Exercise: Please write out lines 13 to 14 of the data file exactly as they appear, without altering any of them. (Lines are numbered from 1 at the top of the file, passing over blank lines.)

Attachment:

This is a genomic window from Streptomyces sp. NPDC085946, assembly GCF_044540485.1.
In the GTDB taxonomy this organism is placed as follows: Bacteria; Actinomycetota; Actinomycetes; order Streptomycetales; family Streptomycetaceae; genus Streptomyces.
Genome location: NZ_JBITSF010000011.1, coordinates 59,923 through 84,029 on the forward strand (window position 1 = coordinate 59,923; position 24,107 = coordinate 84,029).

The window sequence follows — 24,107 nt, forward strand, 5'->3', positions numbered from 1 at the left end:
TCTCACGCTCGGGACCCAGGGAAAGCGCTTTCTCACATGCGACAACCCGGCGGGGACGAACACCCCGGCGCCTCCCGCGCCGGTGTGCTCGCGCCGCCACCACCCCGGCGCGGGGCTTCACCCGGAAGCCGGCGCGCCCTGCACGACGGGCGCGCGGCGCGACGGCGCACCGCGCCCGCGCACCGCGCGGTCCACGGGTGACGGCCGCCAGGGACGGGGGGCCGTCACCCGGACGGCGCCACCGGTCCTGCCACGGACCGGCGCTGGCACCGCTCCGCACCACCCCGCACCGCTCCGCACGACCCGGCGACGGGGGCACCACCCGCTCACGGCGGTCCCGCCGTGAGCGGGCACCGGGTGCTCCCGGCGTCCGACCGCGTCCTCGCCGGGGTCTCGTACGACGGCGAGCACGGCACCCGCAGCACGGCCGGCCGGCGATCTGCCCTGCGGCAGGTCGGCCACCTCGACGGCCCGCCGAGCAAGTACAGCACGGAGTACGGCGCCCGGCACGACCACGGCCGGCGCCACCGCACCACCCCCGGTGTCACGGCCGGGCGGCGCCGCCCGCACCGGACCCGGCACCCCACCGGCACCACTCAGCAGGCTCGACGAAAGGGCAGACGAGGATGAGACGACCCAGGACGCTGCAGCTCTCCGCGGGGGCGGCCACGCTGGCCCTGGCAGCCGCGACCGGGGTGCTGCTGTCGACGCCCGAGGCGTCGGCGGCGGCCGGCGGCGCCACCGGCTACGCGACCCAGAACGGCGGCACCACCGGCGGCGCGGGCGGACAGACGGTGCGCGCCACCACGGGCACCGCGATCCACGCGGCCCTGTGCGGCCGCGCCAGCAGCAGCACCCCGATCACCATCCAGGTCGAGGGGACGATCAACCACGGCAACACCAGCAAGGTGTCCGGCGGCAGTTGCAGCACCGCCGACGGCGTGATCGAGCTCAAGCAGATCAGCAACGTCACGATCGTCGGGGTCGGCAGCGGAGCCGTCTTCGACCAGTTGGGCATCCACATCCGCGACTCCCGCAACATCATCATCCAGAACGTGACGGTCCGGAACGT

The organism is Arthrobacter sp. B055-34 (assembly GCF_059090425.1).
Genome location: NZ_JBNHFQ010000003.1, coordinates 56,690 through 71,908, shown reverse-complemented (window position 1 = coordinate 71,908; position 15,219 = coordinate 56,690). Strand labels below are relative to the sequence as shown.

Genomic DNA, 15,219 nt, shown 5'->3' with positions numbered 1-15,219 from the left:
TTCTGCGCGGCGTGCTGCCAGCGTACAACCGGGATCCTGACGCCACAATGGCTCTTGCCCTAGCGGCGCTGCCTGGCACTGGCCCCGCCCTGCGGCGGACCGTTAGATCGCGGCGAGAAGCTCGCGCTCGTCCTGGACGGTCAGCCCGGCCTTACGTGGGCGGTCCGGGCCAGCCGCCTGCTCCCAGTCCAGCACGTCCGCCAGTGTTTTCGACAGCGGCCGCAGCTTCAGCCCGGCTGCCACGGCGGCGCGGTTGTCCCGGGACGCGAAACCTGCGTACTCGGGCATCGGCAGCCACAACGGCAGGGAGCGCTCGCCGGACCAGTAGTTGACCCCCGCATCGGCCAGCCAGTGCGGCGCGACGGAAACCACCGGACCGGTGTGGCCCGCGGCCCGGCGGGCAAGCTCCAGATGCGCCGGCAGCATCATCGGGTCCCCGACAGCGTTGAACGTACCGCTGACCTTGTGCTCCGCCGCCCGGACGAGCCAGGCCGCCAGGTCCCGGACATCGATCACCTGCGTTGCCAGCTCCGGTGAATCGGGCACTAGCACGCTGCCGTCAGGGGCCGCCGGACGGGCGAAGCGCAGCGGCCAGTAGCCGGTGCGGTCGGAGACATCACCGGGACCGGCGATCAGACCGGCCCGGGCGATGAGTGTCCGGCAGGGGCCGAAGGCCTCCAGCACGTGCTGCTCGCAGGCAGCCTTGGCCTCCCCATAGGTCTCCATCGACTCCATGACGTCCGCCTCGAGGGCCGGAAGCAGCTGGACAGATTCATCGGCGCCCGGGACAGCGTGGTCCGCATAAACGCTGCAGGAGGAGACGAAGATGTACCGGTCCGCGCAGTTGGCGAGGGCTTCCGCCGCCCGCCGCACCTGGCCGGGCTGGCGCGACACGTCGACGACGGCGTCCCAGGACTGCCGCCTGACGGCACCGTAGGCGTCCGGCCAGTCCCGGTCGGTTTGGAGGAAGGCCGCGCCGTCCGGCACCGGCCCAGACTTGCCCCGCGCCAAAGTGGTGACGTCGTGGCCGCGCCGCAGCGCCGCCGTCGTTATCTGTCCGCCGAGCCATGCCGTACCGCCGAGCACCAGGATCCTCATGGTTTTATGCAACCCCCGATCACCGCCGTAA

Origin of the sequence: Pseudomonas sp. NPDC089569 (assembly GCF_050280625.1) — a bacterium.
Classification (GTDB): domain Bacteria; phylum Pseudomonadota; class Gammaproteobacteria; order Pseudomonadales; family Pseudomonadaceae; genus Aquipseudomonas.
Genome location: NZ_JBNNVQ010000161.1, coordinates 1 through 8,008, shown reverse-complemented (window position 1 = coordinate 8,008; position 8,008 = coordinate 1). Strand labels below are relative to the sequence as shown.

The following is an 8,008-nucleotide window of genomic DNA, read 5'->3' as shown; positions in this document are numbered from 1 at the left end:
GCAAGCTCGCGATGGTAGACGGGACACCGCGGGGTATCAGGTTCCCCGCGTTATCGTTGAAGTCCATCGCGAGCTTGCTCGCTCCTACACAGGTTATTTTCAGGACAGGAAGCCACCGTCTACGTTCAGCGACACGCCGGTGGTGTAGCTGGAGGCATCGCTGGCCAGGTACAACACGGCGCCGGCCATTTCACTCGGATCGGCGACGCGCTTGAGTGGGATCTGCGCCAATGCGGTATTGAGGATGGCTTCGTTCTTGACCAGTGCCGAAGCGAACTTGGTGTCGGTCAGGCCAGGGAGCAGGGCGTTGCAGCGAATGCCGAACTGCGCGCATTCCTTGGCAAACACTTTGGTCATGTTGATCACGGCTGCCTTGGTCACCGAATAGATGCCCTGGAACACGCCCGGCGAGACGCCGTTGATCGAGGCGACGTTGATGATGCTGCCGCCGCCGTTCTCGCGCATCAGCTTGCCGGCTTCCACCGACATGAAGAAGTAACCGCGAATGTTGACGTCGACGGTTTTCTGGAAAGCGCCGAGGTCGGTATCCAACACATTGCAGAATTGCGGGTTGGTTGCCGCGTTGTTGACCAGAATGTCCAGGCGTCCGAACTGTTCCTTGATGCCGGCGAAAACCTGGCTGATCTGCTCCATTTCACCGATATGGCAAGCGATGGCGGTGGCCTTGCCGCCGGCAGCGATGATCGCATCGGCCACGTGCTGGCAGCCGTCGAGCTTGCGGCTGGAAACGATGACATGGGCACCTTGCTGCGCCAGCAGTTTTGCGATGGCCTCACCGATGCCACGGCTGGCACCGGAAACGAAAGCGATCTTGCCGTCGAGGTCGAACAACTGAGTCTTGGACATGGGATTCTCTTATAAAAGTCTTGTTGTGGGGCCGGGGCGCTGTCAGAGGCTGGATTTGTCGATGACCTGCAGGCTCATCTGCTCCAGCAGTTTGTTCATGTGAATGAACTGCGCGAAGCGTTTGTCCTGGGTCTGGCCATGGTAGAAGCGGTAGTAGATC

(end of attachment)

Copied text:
The following is an 8,008-nucleotide window of genomic DNA, read 5'->3' as shown; positions in this document are numbered from 1 at the left end:
GCAAGCTCGCGATGGTAGACGGGACACCGCGGGGTATCAGGTTCCCCGCGTTATCGTTGAAGTCCATCGCGAGCTTGCTCGCTCCTACACAGGTTATTTTCAGGACAGGAAGCCACCGTCTACGTTCAGCGACACGCCGGTGGTGTAGCTGGAGGCATCGCTGGCCAGGTACAACACGGCGCCGGCCATTTCACTCGGATCGGCGACGCGCTTGAGTGGGATCTGCGCCAATGCGGTATTGAGGATGGCTTCGTTCTTGACCAGTGCCGAAGCGAACTTGGTGTCGGTCAGGCCAGGGAGCAGGGCGTTGCAGCGAATGCCGAACTGCGCGCATTCCTTGGCAAACACTTTGGTCATGTTGATCACGGCTGCCTTGGTCACCGAATAGATGCCCTGGAACACGCCCGGCGAGACGCCGTTGATCGAGGCGACGTTGATGATGCTGCCGCCGCCGTTCTCGCGCATCAGCTTGCCGGCTTCCACCGACATGAAGAAGTAACCGCGAATGTTGACGTCGACGGTTTTCTGGAAAGCGCCGAGGTCGGTATCCAACACATTGCAGAATTGCGGGTTGGTTGCCGCGTTGTTGACCAGAATGTCCAGGCGTCCGAACTGTTCCTTGATGCCGGCGAAAACCTGGCTGATCTGCTCCATTTCACCGATATGGCAAGCGATGGCGGTGGCCTTGCCGCCGGCAGCGATGATCGCATCGGCCACGTGCTGGCAGCCGTCGAGCTTGCGGCTGGAAACGATGACATGGGCACCTTGCTGCGCCAGCAGTTTTGCGATGGCCTCACCGATGCCACGGCTGGCACCGGAAACGAAAGCGATCTTGCCGTCGAGGTCGAACAACTGAGTCTTGGACATGGGATTCTCTTATAAAAGTCTTGTTGTGGGGCCGGGGCGCTGTCAGAGGCTGGATTTGTCGATGACCTGCAGGCTCATCTGCTCCAGCAGTTTGTTCATGTGAATGAACTGCGCGAAGCGTTTGTCCTGGGTCTGGCCATGGTAGAAGCGGTAGTAGATC